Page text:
A 74-Year-Old Man With Relapsed/Refractory Follicular Lymphoma - Episode 7
Kami Maddocks, MD, lists the future directions and unmet needs present in treating relapsed/refractory follicular lymphoma.
Kami Maddocks, MD: When we look at the future of follicular lymphoma [FL] and some of the unmet needs, I think 1 of the first things is identifying if we can better decide therapy for patients at initial presentation. As I mentioned, there are prognostic scores, but we don‘t know how to use that to decide treatment. Deciding response and things like maintenance therapies, so minimal residual disease, might be something in the future that we can use to help us to decide if maintenance is appropriate for those patients at high-risk for relapse. Those patients as I mentioned who are at high-risk for death from their FL or have lower overall survival are those patients who relapse within the first 2 years of treatment, and we don‘t know the best treatment for those patients. Although we think maybe using different types of therapy with different mechanism of action in the second-line setting might be more ideal than using chemoimmunotherapy, we don‘t know that and there‘s a large cooperative group trial now trying to see if we can define the best treatment for these high-risk patients.
Chimeric antigen receptor [CAR] T-cell therapy is newly approved for patients with FL after progression after 2 or more prior therapies, but this is also associated with significant toxicities, such as cytokine release and neurotoxicity. I think further defining the right patient population for these, as patients who have gotten very long remissions to their initial 2 therapies probably aren‘t necessarily the most ideal candidates to use this in that setting, but those patients who have done poorly with the initial therapy from the standpoint of not getting into remission or having short time before progression are probably ideal candidates for these therapies. Some of the more promising therapies under development include bispecific therapies, so it‘s targeted CD20 by CD3, these have shown to have good early responses in the B-cell malignancies, including FL, but not the same risk of toxicity with the CRS [cardiorenal syndrome] as the CAR T cells. Other antibody-drug conjugates including those targeting CD [cluster of differentiation]19, and then CD19 antibody therapy is also under investigation for FL.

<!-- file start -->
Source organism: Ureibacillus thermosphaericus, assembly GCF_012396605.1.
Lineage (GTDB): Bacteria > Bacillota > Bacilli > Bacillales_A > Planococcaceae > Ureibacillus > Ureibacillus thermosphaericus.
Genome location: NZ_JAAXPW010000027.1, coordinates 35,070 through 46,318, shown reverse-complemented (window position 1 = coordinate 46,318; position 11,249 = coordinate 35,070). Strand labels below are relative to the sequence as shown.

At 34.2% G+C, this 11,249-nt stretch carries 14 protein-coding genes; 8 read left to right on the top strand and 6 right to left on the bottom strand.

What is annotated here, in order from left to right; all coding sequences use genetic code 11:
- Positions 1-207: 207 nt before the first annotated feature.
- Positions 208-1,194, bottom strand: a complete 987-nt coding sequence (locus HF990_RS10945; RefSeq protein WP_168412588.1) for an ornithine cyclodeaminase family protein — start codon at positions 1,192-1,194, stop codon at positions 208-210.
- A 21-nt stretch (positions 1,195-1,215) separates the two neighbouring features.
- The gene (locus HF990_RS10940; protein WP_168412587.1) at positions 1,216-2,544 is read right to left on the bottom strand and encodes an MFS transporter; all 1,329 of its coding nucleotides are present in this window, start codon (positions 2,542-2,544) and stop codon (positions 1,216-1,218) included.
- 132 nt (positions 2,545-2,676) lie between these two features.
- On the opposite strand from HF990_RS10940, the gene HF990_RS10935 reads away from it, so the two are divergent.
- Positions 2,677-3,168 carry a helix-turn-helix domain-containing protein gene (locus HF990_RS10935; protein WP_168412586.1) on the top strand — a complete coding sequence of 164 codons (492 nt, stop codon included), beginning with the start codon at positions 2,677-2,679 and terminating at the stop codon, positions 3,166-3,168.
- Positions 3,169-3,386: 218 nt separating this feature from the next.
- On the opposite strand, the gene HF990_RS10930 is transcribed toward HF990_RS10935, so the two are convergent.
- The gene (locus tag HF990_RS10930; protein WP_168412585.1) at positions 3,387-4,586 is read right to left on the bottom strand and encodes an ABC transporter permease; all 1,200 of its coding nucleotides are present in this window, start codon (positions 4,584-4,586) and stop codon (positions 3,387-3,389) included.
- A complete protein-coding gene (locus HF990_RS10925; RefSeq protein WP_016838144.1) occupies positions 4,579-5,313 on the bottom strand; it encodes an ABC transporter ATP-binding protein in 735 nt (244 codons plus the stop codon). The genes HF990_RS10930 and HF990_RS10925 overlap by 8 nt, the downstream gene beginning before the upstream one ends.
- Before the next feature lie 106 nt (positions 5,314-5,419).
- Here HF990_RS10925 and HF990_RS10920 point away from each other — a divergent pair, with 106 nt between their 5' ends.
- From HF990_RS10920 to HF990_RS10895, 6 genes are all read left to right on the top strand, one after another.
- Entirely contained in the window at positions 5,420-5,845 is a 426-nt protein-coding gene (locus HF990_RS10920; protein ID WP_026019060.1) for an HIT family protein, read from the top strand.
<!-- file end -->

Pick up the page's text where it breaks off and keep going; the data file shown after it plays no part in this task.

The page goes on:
Transcript edited for clarity.
Case: A 74-Year-Old Man With Relapsed/Refractory Follicular Lymphoma